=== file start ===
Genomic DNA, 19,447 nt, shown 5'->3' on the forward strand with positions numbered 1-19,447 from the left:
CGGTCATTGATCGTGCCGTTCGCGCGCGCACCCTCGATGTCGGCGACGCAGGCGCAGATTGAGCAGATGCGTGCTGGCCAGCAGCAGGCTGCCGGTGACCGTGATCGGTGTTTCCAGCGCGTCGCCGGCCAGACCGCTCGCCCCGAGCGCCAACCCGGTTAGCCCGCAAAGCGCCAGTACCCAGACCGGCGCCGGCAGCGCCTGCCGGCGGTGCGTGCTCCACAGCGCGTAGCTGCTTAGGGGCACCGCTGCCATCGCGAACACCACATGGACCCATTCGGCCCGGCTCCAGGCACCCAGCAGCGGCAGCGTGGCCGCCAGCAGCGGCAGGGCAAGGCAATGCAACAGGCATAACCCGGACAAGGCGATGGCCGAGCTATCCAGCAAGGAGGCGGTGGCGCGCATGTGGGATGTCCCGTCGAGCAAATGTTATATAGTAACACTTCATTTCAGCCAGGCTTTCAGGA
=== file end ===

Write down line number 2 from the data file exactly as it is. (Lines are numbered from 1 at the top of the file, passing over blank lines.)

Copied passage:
CGGTCATTGATCGTGCCGTTCGCGCGCGCACCCTCGATGTCGGCGACGCAGGCGCAGATTGAGCAGATGCGTGCTGGCCAGCAGCAGGCTGCCGGTGACCGTGATCGGTGTTTCCAGCGCGTCGCCGGCCAGACCGCTCGCCCCGAGCGCCAACCCGGTTAGCCCGCAAAGCGCCAGTACCCAGACCGGCGCCGGCAGCGCCTGCCGGCGGTGCGTGCTCCACAGCGCGTAGCTGCTTAGGGGCACCGCTGCCATCGCGAACACCACATGGACCCATTCGGCCCGGCTCCAGGCACCCAGCAGCGGCAGCGTGGCCGCCAGCAGCGGCAGGGCAAGGCAATGCAACAGGCATAACCCGGACAAGGCGATGGCCGAGCTATCCAGCAAGGAGGCGGTGGCGCGCATGTGGGATGTCCCGTCGAGCAAATGTTATATAGTAACACTTCATTTCAGCCAGGCTTTCAGGA